Wednesday, 24 September 2014

Not everything we write is wonderful - Jo Carroll


Not everything we write is wonderful.

There, I've said it. And I think it's particularly relevant for memoir writers - including travel writers. So I'm going to give myself a bit of a kicking here, but hopefully some of it will echo in your chambers too.

There are many who can write beautiful sentences. The basis of our craft is sentences. We can perfect our grammar and absorb the thesaurus and create images that leave a reader bewildered by our erudition.

Yes, but is it interesting? I could describe, in glorious detail, my hotel room in Killarney (I've just got back from Ireland) but I won't because - let's be honest - who the hell cares? It was clean and comfortable, and there were no rats or cockroaches (very relevant given some of the places I visit), so what more do you need to know; I ate great food (Irish cuisine has improved hugely in recent years) and drool over the Guinness (oh the Guinness) but my readers - if any have stuck through this ugly, convoluted sentence - will fall asleep.

For our challenge is surely two-fold - to write beautifully, but also (and I would argue more importantly) to be interesting, or funny, or original. And how can we know? There is always someone, even if it is only Auntie Nellie, who will tell us we are wonderful. And there may even be someone on tenterhooks waiting for details of hotel rooms and what I eat for breakfast. You might even suggest that I should write about it, just to please the reader who has got this far in the hope of such nuggets.

Up to a point we must rely on the advice of other readers and writers. But I think we must also look to ourselves. Not everything I do or think is of interest to anyone other than me. My reader doesn't really give a toss about me and my little world; he or she wants something that touches them in some way. A what-would-I-do moment, a goodness-me moment, a glimpse of something different or glorious or funny. A titbit that will lead them into a different way of thinking, or feeling, or looking at the world.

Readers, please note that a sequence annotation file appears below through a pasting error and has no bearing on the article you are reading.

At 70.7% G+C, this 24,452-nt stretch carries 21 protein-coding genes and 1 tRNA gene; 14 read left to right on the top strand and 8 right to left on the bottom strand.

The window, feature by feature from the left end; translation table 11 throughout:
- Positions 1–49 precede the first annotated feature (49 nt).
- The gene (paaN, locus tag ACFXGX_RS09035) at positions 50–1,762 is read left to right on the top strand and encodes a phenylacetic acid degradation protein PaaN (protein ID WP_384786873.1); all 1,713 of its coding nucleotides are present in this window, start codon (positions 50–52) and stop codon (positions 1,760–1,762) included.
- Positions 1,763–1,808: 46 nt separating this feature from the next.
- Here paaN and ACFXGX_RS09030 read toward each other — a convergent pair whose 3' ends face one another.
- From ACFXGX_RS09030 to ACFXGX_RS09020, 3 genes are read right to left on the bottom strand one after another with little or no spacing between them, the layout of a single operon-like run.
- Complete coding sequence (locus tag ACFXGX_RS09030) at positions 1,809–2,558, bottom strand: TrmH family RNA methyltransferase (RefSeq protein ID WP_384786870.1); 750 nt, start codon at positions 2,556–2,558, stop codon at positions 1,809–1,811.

All of which doesn't mean that I can't have a wonderful time, wherever I am. It simply means that I only write about it if I think it has relevance in your lives as well as mine.

And here, just for the one person who might be interested in where I've been, is a photograph from Ireland.



You can find more if you play about on my website here follow the links to the travel and then Ireland pages.

7 comments:

Bill Kirton said...

Ironically, Jo, that's a feeling I have quite often when I'm blogging. At least with fiction we're writing (in theory, at least) about people who are outsiders to us as well as to readers, but when the first person of the narrative is actually me, the 'who cares?' sensation is familiar.

Dennis Hamley said...

Absolutely. I worry that I'm now writing (beautifully, of course!)a blog of supreme interest to me but of which everyone else will say 'So what? Who cares?'

CallyPhillips said...

Just about nothing I write or think is of any interest to anyone (including, possibly this) so I'll just take the opportunity to say that today is S.R.Crockett's 155th birthday and The Galloway Raiders are celebrating with special offers and free ebook. What he wrote was interesting enough 100 odd years ago to sell out over 10,000 copies in a day... now? Anyone interested? Go to www.gallowayraiders.co.uk if you are.

Lydia Bennet said...

beautiful writing is important to me as reader and writer but not if it's just a mass of words describing every breath and twitch and sip of coffee. it's about pruning down the the minimum beautiful writing to move the story on and have the effect you want. Otherwise it's beautiful padding. But they say as a writer you have to murder your darlings! I'd not really thought of travel writing as memoir writing before, though of course on reflection it is.

madwippitt said...

Oh yes, the Guinness ... and the Irish coffee ...

JO said...

Thank you all. I was AWOL yesterday, so not able to foster this post. And glad I'm not the only one to drool over the Guinness!

Mark said...

I think passion, excitement, knowledge and skill is always interesting so long as it is skilfully conveyed. These things are always relevant to my life no matter what the object. I think it is the conveyance that gains my interest or doesn't.